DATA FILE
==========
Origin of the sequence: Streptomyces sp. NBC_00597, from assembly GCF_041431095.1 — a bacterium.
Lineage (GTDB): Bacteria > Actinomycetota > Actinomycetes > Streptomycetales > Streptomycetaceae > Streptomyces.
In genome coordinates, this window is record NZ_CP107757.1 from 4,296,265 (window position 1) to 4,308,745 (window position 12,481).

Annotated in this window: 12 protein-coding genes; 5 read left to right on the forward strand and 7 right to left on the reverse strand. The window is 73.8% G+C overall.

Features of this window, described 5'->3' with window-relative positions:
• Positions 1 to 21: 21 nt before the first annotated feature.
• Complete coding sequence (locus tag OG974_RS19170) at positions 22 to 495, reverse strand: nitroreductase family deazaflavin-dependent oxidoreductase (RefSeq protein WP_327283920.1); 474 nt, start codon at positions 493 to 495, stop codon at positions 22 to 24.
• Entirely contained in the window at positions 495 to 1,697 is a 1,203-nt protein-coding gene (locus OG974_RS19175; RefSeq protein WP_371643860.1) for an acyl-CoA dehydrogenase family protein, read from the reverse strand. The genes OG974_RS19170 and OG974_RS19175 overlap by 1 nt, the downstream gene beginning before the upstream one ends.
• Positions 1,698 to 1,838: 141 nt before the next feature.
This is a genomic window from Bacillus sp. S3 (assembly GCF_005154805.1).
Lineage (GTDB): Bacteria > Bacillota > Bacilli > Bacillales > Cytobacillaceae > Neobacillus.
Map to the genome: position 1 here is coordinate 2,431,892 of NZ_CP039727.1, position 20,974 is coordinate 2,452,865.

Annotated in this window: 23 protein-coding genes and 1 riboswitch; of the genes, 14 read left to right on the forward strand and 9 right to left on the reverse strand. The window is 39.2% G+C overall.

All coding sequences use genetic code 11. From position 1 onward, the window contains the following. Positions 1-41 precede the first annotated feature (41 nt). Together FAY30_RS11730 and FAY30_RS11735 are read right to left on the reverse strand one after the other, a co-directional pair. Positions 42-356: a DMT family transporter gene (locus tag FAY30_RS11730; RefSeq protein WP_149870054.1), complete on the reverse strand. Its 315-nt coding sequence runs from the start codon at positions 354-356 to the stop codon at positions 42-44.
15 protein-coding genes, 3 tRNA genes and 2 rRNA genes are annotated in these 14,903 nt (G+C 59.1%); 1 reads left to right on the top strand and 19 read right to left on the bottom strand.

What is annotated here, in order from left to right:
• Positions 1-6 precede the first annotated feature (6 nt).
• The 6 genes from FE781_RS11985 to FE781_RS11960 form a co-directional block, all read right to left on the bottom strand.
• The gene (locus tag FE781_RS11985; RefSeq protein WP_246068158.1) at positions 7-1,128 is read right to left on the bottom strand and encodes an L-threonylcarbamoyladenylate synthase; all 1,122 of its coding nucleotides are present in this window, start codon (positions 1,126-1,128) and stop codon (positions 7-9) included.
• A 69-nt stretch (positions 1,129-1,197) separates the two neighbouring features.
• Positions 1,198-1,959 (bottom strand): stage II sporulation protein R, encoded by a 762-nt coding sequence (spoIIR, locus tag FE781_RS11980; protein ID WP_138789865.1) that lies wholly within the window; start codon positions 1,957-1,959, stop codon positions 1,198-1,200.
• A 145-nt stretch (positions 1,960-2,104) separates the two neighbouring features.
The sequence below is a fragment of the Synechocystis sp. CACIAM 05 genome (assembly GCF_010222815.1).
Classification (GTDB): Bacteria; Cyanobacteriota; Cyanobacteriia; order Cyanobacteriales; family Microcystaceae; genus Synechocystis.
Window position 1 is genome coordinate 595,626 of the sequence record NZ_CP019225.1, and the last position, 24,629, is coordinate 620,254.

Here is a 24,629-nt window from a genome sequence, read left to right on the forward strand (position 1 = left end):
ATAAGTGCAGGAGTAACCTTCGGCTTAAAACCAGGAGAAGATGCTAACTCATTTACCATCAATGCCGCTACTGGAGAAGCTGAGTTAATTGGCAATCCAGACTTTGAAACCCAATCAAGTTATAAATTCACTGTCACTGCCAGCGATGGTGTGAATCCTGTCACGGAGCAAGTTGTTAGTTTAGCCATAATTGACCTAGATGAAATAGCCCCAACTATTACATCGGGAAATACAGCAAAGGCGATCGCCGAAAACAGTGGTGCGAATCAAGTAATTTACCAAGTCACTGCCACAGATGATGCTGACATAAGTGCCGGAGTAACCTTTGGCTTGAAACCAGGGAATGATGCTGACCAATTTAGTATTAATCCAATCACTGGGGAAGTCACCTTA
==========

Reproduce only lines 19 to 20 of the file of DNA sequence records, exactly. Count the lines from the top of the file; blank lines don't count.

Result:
• The gene (locus tag FE781_RS11985; RefSeq protein WP_246068158.1) at positions 7-1,128 is read right to left on the bottom strand and encodes an L-threonylcarbamoyladenylate synthase; all 1,122 of its coding nucleotides are present in this window, start codon (positions 1,126-1,128) and stop codon (positions 7-9) included.
• A 69-nt stretch (positions 1,129-1,197) separates the two neighbouring features.